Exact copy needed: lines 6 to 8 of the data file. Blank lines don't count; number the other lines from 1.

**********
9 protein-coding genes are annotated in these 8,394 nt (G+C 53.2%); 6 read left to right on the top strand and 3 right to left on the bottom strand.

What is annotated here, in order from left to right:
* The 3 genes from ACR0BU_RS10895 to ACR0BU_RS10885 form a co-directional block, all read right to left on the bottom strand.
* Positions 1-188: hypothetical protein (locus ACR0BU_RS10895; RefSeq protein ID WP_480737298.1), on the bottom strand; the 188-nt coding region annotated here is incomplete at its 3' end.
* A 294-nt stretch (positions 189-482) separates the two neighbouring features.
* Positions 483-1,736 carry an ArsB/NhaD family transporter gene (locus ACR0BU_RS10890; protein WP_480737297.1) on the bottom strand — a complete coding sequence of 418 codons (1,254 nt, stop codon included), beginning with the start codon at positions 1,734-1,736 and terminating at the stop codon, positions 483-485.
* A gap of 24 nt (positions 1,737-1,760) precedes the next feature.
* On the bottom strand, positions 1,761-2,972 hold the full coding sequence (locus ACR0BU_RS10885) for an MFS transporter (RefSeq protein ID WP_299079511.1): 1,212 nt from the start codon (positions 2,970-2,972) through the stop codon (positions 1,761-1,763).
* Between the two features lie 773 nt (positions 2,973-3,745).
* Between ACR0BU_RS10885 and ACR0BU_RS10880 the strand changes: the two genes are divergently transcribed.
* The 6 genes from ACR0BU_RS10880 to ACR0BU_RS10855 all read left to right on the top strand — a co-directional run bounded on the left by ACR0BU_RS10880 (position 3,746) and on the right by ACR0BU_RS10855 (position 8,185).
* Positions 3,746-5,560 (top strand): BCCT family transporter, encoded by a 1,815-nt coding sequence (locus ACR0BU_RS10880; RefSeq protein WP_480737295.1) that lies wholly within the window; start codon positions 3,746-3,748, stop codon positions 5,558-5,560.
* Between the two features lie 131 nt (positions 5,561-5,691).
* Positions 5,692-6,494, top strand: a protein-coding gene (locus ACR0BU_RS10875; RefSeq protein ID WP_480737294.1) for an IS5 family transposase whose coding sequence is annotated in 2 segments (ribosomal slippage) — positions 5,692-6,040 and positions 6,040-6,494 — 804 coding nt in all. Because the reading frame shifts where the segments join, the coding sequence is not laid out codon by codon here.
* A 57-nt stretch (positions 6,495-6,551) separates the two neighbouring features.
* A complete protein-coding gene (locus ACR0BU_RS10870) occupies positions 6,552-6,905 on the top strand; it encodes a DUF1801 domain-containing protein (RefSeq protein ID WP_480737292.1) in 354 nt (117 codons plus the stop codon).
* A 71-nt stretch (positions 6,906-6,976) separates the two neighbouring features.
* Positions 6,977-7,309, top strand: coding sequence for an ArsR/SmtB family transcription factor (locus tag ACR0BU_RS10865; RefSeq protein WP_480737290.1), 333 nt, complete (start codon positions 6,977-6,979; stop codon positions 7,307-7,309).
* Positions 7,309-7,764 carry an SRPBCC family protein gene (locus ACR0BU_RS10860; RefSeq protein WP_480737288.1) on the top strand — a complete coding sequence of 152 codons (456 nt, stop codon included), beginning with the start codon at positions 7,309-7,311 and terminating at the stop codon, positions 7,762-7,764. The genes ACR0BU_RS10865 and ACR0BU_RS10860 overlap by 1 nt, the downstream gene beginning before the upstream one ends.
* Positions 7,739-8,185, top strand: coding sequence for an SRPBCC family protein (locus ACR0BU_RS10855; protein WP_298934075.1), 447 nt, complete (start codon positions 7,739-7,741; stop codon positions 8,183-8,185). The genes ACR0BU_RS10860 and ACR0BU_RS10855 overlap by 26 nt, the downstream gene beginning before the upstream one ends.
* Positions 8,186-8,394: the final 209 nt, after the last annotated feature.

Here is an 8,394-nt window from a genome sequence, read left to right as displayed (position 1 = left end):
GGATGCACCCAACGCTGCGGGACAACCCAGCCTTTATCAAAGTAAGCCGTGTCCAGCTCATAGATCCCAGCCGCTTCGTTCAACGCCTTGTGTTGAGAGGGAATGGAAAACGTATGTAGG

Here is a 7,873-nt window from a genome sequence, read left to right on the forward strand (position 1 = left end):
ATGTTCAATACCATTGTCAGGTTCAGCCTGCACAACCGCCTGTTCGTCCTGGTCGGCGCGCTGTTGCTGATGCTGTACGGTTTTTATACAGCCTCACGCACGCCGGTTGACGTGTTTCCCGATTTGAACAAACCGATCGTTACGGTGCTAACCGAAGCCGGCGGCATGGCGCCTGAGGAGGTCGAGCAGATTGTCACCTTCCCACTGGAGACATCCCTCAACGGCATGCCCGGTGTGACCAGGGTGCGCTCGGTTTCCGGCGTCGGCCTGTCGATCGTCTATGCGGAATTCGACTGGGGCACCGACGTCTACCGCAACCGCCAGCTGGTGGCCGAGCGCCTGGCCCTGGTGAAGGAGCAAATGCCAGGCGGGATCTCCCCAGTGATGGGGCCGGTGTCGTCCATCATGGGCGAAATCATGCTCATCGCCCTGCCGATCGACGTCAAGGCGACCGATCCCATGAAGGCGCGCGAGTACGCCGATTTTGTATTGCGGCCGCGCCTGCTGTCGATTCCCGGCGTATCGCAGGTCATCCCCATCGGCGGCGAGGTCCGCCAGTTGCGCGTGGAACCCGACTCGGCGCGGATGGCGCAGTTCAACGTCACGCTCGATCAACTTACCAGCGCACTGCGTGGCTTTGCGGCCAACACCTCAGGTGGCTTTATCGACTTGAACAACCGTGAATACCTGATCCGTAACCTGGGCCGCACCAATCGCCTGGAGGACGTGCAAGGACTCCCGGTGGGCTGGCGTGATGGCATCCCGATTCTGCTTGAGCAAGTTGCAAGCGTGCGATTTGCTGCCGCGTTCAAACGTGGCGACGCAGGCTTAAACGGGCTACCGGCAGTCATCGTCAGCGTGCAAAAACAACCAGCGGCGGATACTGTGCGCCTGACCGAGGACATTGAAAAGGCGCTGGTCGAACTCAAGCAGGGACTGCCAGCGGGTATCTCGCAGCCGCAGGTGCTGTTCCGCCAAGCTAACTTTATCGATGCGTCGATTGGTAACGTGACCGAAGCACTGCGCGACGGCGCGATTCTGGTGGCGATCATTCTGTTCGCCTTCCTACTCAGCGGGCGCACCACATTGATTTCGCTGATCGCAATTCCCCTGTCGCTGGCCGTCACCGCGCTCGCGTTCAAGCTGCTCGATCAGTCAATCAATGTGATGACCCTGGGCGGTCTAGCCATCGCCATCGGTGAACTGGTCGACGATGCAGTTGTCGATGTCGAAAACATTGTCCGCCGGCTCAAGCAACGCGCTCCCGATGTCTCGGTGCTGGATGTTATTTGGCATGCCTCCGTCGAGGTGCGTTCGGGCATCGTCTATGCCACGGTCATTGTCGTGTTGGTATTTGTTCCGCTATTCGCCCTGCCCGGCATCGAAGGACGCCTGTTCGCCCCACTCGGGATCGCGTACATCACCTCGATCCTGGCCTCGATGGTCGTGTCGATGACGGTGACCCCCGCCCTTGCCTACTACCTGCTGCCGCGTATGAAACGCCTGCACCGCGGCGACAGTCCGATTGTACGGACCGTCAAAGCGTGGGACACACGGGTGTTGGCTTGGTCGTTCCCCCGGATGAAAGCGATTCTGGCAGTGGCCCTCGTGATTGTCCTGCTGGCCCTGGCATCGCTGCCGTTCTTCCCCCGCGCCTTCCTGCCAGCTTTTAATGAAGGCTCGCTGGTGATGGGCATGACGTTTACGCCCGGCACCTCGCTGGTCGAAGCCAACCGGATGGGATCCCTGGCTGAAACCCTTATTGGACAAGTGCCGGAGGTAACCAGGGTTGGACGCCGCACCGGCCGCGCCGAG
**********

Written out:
* Positions 483-1,736 carry an ArsB/NhaD family transporter gene (locus ACR0BU_RS10890; protein WP_480737297.1) on the bottom strand — a complete coding sequence of 418 codons (1,254 nt, stop codon included), beginning with the start codon at positions 1,734-1,736 and terminating at the stop codon, positions 483-485.
* A gap of 24 nt (positions 1,737-1,760) precedes the next feature.
* On the bottom strand, positions 1,761-2,972 hold the full coding sequence (locus ACR0BU_RS10885) for an MFS transporter (RefSeq protein ID WP_299079511.1): 1,212 nt from the start codon (positions 2,970-2,972) through the stop codon (positions 1,761-1,763).